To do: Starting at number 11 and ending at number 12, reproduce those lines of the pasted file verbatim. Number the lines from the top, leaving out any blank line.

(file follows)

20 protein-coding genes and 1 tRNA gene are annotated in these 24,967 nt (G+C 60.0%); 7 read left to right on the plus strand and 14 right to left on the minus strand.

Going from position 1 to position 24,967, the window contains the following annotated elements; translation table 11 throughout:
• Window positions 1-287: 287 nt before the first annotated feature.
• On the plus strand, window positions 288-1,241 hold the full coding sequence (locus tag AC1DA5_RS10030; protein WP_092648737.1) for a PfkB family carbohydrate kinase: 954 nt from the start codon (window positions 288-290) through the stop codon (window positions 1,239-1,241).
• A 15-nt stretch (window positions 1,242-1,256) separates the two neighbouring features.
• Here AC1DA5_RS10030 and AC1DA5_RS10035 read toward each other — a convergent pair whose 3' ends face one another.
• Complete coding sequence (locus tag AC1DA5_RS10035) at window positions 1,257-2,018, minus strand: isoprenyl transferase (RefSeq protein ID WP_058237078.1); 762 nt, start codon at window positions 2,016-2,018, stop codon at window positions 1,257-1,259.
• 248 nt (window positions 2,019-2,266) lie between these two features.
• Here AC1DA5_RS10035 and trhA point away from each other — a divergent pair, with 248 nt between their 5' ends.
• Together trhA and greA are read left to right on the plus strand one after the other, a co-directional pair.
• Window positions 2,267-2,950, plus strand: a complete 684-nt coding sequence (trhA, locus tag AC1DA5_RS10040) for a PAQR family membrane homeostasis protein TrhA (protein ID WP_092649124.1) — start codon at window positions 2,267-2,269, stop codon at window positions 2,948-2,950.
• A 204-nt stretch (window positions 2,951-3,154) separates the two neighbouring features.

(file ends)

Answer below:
• Window positions 2,267-2,950, plus strand: a complete 684-nt coding sequence (trhA, locus tag AC1DA5_RS10040) for a PAQR family membrane homeostasis protein TrhA (protein ID WP_092649124.1) — start codon at window positions 2,267-2,269, stop codon at window positions 2,948-2,950.
• A 204-nt stretch (window positions 2,951-3,154) separates the two neighbouring features.